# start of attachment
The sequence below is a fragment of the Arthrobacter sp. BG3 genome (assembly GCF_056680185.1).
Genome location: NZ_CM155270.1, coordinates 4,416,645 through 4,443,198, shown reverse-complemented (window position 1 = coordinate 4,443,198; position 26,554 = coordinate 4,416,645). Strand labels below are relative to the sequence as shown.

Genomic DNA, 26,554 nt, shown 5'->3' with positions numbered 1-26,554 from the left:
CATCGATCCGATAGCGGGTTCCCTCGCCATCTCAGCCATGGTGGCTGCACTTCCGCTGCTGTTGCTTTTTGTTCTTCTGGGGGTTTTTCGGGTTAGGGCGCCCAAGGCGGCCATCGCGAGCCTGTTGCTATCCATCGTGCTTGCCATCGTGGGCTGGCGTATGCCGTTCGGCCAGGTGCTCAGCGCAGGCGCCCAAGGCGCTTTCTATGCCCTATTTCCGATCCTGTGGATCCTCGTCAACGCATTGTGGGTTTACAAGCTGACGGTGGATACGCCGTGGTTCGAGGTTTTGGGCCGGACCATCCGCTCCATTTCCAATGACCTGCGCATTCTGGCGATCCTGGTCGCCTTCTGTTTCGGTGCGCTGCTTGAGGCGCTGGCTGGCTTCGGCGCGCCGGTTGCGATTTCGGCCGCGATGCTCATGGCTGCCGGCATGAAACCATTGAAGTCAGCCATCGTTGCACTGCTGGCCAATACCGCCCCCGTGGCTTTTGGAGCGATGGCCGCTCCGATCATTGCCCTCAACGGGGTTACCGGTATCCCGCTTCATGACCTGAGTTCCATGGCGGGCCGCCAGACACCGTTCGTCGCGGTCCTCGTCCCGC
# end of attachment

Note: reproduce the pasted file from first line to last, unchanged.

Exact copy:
The sequence below is a fragment of the Arthrobacter sp. BG3 genome (assembly GCF_056680185.1).
Genome location: NZ_CM155270.1, coordinates 4,416,645 through 4,443,198, shown reverse-complemented (window position 1 = coordinate 4,443,198; position 26,554 = coordinate 4,416,645). Strand labels below are relative to the sequence as shown.

Genomic DNA, 26,554 nt, shown 5'->3' with positions numbered 1-26,554 from the left:
CATCGATCCGATAGCGGGTTCCCTCGCCATCTCAGCCATGGTGGCTGCACTTCCGCTGCTGTTGCTTTTTGTTCTTCTGGGGGTTTTTCGGGTTAGGGCGCCCAAGGCGGCCATCGCGAGCCTGTTGCTATCCATCGTGCTTGCCATCGTGGGCTGGCGTATGCCGTTCGGCCAGGTGCTCAGCGCAGGCGCCCAAGGCGCTTTCTATGCCCTATTTCCGATCCTGTGGATCCTCGTCAACGCATTGTGGGTTTACAAGCTGACGGTGGATACGCCGTGGTTCGAGGTTTTGGGCCGGACCATCCGCTCCATTTCCAATGACCTGCGCATTCTGGCGATCCTGGTCGCCTTCTGTTTCGGTGCGCTGCTTGAGGCGCTGGCTGGCTTCGGCGCGCCGGTTGCGATTTCGGCCGCGATGCTCATGGCTGCCGGCATGAAACCATTGAAGTCAGCCATCGTTGCACTGCTGGCCAATACCGCCCCCGTGGCTTTTGGAGCGATGGCCGCTCCGATCATTGCCCTCAACGGGGTTACCGGTATCCCGCTTCATGACCTGAGTTCCATGGCGGGCCGCCAGACACCGTTCGTCGCGGTCCTCGTCCCGC